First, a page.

“You need a TREMENDOUS amount of content to compete in this industry, both audio and video content. That’s a big difference from 3-4 years ago. Back then you had 1-2 videos to promote your album/music and you worried about MTV; now you have to have around 15-20 videos (sneak previews, viral stuff, music videos) just to promote one album, and you have to spread them around the web and hope something goes viral on Youtube.
This means either you put more money on the table to hire people that create all these things (even though nowadays video is cheaper, but since there’s no more budgets it’s still a hustle) or you put a lot more time yourself towards this content. Both are possible, but still it’s a big difference to what you had to do 3-4 years ago to promote your product.”
Understanding this new landscape has allowed Addis to adapt to the market and the needs of the consumer. They have created an online home that allows them to post updates, share news, collect email addresses of fans, engage with them on Facebook or Twitter and share all the content they are creating.
“I think its a beautiful time for creative people to utilize this direct way of releasing music,” were the reassuring words from Addis as we talked about this “new” music industry.
He may be right. Recent data is showing that musicians that are taking their careers into their own hands may be in a better position to sustain a career than they were when clocking in hours at major labels.
There are more direct-to-fan outlets today (like Bandcamp and ReverbNation) than ever before and with merchant accounts freely available from PayPal and now Square (giving you access to swipe credit cards from your iPhone at live shows and events), getting your music and merch into the hands of fans around the world is a very realistic possibility.
Addis continued to say,
“There’s a million ways to monetize your content, but we are still in the infancy of this Internet era so we still try things out. A few years ago most artists and labels were still stuck in the old ways of releasing music, so I think people are just now starting to get the hang of it. Within the next five years we will see unbelievable success stories by artists and labels who where creative with the new tools given by the web”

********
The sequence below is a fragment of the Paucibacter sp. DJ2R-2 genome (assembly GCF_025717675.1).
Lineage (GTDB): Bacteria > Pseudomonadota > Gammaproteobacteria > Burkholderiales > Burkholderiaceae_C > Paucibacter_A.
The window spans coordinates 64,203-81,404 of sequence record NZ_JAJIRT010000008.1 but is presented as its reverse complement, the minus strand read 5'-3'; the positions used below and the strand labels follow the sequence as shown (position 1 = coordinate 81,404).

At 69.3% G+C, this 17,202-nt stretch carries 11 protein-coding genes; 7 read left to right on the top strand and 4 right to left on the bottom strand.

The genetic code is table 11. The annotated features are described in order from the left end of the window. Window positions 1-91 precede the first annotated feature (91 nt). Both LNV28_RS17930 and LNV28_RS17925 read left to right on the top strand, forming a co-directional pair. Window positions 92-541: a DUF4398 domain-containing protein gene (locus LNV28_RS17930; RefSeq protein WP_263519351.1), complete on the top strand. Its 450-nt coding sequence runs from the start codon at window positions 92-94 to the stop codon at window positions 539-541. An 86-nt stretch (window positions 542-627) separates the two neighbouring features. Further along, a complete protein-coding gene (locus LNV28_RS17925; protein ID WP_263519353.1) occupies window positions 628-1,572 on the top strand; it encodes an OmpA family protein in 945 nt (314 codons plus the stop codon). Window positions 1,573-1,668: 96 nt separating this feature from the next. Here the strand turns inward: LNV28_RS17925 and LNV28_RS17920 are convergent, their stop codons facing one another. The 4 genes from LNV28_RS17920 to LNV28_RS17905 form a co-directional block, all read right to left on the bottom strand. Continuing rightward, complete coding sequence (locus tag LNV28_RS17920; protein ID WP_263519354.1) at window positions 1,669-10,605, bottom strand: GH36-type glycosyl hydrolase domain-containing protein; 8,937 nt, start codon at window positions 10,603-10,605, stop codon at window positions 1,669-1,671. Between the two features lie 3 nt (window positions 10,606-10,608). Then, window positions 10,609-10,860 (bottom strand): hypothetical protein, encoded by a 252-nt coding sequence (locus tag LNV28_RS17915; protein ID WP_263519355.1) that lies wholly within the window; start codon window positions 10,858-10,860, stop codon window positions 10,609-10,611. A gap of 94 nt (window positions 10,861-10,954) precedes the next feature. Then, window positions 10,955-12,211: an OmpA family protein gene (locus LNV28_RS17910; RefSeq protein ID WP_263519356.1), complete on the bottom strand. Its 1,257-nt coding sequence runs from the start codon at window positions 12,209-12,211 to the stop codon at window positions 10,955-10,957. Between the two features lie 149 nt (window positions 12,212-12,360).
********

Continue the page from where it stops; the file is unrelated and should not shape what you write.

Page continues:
While the next few years will surely give us even more success stories we have already seen a handful or artists take control of their careers and use technology to progress their career.
Technology platforms like TopSpin, Nimbit and BandCamp are showing that fans will pay top dollar for valuable products that expend beyond the music. These include bundles and packages that have CD’s, t-shirts, limited edition posters, thumb drives and more. By adding more products to the mix you also increase transaction and profit size. Instead of selling a $10 CD, you are selling a $25 or $50 package which delivers more value to the fan so everyone wins.
Addis concludes, “At the end of the day its still about the same thing, who’s creative and who’s able to adjust to what’s happening. I think this time of digital transition is incredibly exciting and I love to take on this challenge.”
To see how Addis is combating the new music industry, head over to Monstablokaz.com to see how Addis and his crew are connecting with fans.